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Is Cesar Hernandez part of the Phillies' future?


Will Cesar Hernandez be with the Phillies in 2018? (Frank Klose/SportsTalkPhilly)

By Jason Ferrie, Sports Talk Philly Columnist 

Nearly a week into August, the Philadelphia Phillies will soon find themselves able to bring up some extra bats with expanded rosters. One of the bats that seemingly could make the jump is second baseman Scott Kingery. Kingery has moved from Double-A to Triple-A this season and it appears he could be ready to make the final jump to Philadelphia. Right now, the position is blocked by Cesar Hernandez, who has been steady at second. With Kingery lurking, it may be time to evaluate where Hernandez falls in the club's future plans.

It is never a bad thing to have too much talent—but here we are finding the Phillies with two players that project to be very competent second baseman in the future. While only Hernandez has proven that he can hold the position at the Major League level, Kingery has been unbelievable in the minors and developed more power than most projected.

Hernandez came into the 2017 season off his best season, in which he was good enough for 4.4-WAR, per FanGraphs. That total came from being better than league average on both offense and defense. On offense, Hernandez finished with a .294/.371/.393 slash with a 108 wRC+. While his slugging total was underwhelming, the ability to get on-base, especially from the leadoff spot, was important for Philadelphia.

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On the defensive end, Hernandez finished with four defensive runs saved on the season and a 13.5-UZR, which was the best total in baseball in 2016. When adding the above league-average offensive performance to the elite second-base defense that Hernandez provided last season, it shouldn’t be a surprise that the Phillies are in a position to consider him a piece for the future. 

In 2017, Hernandez opened the season red-hot with five home runs in the early going. If that power held, it would certainly help his future value — but it didn’t. Hernandez also suffered an injury that cost him some plate appearances this season. In his 77 games, Hernandez has posted a .294/.364/.418 slash with 2.0-WAR. That is valuable as it would appear that Hernandez would again be on pace for a 3-4-win season.

His defense hasn’t taken a step back, either. Last season, Hernandez was at second base for 1247.1 innings and recorded four defensive runs saved. While he's yet to post any defensive runs saved in 2017, he's remained steady at the position. Of all second-baseman with 500 innings at the position this season, Hernandez ranks fourth in UZR—which is another positive sign for the 27-year-old.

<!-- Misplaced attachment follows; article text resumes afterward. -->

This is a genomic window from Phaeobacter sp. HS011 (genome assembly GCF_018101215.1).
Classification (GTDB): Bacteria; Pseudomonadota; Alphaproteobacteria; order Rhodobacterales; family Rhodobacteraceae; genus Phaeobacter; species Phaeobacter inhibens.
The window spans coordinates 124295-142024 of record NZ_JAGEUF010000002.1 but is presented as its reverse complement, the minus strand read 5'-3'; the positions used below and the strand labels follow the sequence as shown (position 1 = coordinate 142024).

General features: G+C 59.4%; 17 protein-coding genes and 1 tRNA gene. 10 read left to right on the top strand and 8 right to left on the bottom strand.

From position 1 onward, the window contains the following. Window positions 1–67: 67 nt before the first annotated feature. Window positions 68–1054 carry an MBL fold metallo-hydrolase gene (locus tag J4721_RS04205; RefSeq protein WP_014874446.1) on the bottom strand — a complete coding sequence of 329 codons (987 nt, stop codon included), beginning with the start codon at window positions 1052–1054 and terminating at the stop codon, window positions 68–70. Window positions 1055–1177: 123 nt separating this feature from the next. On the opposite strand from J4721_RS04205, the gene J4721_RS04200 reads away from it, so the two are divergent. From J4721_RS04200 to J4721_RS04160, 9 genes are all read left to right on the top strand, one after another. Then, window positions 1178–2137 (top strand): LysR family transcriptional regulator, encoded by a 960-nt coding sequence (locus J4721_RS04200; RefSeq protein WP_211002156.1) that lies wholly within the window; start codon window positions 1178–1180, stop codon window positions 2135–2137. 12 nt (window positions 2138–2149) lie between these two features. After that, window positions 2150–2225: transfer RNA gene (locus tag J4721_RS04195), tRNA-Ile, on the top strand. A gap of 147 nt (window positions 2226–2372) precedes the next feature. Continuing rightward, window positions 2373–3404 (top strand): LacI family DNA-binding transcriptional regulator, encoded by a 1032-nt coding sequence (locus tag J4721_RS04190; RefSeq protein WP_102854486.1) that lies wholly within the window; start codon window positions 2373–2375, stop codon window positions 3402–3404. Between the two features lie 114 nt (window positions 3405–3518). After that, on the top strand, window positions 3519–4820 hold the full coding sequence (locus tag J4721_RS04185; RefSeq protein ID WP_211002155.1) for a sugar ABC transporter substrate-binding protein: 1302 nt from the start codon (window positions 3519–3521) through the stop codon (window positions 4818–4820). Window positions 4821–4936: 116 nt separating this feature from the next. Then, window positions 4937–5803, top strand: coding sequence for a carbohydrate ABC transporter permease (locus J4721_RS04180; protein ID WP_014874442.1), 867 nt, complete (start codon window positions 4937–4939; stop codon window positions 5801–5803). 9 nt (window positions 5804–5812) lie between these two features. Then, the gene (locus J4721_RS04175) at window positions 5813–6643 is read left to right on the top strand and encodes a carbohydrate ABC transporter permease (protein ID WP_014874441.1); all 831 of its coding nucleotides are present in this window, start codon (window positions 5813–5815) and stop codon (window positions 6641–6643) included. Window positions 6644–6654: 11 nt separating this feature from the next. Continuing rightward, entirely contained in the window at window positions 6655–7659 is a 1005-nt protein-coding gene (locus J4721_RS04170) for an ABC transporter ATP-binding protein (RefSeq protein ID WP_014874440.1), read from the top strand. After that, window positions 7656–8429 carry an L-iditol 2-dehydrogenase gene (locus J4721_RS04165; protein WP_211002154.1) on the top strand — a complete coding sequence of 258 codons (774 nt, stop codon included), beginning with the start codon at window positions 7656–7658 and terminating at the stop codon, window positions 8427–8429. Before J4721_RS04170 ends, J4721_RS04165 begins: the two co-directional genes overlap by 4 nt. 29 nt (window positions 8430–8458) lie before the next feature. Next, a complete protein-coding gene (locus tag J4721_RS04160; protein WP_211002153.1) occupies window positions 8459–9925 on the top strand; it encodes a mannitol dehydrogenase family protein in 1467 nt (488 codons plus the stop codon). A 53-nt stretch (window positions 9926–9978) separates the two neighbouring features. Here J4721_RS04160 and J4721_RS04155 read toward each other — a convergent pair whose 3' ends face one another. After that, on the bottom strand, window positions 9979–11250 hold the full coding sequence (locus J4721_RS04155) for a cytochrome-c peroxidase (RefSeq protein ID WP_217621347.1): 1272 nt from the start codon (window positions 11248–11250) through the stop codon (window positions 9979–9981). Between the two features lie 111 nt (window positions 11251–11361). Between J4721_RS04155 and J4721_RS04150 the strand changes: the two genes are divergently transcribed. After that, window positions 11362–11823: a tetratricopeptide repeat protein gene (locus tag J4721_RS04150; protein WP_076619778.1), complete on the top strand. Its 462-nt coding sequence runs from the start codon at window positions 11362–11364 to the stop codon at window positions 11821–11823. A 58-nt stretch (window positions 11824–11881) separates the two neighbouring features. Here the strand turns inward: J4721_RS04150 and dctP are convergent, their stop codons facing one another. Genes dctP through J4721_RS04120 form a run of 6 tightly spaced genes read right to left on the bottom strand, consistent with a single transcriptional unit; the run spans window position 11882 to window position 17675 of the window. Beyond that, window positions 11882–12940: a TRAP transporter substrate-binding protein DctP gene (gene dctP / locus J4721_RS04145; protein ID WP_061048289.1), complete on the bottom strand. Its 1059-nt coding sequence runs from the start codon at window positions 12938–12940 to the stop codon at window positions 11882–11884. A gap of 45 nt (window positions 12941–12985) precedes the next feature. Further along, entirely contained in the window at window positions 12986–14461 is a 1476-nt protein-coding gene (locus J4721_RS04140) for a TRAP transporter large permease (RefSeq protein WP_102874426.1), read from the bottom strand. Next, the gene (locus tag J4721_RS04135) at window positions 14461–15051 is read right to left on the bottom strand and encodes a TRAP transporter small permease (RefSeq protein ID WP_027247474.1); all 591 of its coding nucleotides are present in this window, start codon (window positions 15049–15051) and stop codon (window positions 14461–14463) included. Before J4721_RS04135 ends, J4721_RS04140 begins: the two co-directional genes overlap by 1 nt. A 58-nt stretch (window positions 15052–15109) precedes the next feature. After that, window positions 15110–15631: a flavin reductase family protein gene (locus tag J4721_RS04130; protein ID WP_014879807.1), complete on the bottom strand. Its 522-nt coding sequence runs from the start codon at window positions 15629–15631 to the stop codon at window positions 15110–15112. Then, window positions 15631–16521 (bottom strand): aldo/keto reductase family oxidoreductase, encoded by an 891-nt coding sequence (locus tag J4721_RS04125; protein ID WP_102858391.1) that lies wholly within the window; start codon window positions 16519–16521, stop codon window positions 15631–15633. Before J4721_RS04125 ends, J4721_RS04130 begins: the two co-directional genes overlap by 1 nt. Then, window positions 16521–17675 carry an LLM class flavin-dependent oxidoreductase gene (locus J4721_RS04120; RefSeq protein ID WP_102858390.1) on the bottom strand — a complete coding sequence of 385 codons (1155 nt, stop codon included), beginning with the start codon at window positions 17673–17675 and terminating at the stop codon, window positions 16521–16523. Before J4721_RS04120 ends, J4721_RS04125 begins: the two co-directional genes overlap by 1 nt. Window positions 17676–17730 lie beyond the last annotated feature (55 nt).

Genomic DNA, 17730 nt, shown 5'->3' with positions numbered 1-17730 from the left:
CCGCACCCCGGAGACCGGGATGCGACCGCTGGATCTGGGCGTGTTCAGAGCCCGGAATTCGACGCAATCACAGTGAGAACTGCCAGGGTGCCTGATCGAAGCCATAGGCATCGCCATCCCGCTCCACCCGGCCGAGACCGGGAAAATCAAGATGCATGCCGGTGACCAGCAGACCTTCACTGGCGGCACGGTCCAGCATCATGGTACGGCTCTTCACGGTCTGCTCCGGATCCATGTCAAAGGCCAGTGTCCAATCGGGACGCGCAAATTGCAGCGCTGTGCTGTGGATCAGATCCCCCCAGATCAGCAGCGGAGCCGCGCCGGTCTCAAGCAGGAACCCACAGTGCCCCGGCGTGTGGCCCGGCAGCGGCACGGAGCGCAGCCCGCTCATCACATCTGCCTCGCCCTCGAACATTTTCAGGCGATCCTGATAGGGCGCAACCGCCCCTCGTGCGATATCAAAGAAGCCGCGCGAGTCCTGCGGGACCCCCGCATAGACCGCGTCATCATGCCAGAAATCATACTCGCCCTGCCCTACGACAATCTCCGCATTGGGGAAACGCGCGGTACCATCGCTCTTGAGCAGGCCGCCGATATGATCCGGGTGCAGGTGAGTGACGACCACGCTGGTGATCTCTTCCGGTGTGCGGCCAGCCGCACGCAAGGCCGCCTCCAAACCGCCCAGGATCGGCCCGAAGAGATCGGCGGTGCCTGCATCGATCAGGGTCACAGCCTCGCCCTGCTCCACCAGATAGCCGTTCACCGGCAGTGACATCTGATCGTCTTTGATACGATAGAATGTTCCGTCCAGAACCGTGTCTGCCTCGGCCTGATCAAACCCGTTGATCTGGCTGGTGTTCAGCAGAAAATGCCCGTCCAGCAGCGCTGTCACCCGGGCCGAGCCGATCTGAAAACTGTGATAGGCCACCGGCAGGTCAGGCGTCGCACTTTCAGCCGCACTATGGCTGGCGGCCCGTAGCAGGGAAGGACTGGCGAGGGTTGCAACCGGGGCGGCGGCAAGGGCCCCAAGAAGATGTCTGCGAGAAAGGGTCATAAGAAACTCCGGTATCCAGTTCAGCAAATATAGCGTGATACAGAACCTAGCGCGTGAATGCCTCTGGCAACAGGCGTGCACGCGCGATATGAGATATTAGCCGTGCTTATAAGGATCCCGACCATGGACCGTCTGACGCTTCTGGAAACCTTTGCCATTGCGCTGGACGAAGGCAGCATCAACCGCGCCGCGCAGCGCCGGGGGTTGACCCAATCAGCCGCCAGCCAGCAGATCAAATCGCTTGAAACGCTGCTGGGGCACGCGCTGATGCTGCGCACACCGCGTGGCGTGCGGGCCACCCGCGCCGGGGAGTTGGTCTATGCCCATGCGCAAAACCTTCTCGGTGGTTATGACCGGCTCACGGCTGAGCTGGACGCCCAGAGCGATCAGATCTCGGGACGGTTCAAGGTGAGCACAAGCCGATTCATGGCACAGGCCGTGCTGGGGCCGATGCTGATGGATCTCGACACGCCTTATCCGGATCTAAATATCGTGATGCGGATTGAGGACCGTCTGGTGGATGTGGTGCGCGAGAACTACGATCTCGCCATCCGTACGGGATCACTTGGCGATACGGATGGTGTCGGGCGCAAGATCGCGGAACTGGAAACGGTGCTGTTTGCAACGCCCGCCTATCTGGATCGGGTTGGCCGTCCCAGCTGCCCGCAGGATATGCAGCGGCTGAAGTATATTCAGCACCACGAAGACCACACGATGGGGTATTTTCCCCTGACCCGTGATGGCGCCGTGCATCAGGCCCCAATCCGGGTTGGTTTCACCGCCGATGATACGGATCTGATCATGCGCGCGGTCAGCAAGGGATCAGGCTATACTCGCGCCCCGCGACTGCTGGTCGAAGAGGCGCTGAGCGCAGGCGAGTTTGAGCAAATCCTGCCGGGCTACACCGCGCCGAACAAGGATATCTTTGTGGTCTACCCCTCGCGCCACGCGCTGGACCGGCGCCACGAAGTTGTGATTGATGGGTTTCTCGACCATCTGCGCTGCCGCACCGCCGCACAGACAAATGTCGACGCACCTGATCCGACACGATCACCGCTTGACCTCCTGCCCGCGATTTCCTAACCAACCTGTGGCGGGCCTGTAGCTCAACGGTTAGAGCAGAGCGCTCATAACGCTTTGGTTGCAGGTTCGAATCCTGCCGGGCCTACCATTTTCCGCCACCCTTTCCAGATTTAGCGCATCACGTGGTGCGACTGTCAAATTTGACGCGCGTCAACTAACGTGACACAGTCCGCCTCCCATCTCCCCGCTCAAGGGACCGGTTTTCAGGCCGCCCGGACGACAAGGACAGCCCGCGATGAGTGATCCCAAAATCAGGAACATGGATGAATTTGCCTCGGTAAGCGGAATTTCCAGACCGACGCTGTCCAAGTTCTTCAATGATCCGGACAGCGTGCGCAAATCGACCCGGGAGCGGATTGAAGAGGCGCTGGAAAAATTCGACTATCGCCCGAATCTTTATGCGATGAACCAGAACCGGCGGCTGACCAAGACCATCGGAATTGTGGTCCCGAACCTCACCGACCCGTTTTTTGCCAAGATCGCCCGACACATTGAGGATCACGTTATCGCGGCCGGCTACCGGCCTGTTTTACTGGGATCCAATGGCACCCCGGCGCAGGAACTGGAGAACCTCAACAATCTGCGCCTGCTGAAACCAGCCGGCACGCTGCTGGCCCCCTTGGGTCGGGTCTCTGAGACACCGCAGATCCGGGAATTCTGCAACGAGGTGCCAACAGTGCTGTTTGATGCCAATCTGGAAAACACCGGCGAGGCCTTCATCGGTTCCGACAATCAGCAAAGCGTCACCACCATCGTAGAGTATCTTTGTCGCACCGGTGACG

A main area that Hernandez can improve is his base running. At times during the 2016 season, it appeared that Hernandez had no idea what he was doing on the bases—but he has elite speed among second-baseman, meaning he has high upside as a baserunner. Per StatCast, Hernandez has the fourth-best sprint speed at 28.4 feet-per-second, so the ability to take extra bases and steal bases should be there. Last season, Hernandez attempted to steal 30 bases and was thrown out 13 times—a 56.6-percent success rate. This season, Hernandez has been better in a smaller sample—successfully stealing on 12 of his 15 attempts.

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Hernandez has been consistent the past two seasons and will be in his second year of arbitration this offseason—so he is still affordable and controlled. He has also been a 3-4-win type player when healthy the past two years. He could be a good trade candidate this winter if the Phillies don’t see him as the second-baseman of the future.

But maybe Kingery still needs time. While he absolutely destroyed Double-A, we should acknowledge that Reading can inflate a hitter’s numbers. Kingery had a .313/.379/.608 slash in Double-A while playing elite defense and successfully stealing a base on 19 of his 22 attempts.

In his 34 games since getting to Triple-A, Kingery is slashing .298/.331/.468 while continuing his stellar defensive play and being successful on all eight of his stolen base attempts. One concern is that his walk-rate is down to just 3.9-percent at Triple-A from 8.8-percent at Double-A, but that also is in half the sample size. In that same time, Kingery’s strikeout rate is up from 16.1-percent to 23-percent—but we probably shouldn’t worry too much about those numbers in 152 plate appearances. Even with some regression at Triple-A, Kingery has remained quite good and it feels hard to imagine him not being with the major league club next summer. 

I believe that Kingery is the second-baseman of the future for the Phillies and unfortunately that may mean the end of Hernandez in Philadelphia. While Hernandez has been a good player for the Phillies, I believe Kingery is a better hitter, fielder and baserunner than Hernandez. Whether Hernandez is on the roster come next spring training is the question—and I am leaning toward him not being here. While he is affordable, that makes him attractive to other teams, too. I don’t believe he can move positions either as he doesn’t profile well at third base and won’t fit the outfield plan for the team. Hernandez has been a good player while in Philadelphia, but he probably doesn’t fit into their future.


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